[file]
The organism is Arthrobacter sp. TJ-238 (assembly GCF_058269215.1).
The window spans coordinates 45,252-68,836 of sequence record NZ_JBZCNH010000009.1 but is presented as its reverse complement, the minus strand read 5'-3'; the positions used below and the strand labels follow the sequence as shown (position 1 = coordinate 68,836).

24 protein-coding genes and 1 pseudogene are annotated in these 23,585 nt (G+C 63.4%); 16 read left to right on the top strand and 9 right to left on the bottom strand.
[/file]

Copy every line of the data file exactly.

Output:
The organism is Arthrobacter sp. TJ-238 (assembly GCF_058269215.1).
The window spans coordinates 45,252-68,836 of sequence record NZ_JBZCNH010000009.1 but is presented as its reverse complement, the minus strand read 5'-3'; the positions used below and the strand labels follow the sequence as shown (position 1 = coordinate 68,836).

24 protein-coding genes and 1 pseudogene are annotated in these 23,585 nt (G+C 63.4%); 16 read left to right on the top strand and 9 right to left on the bottom strand.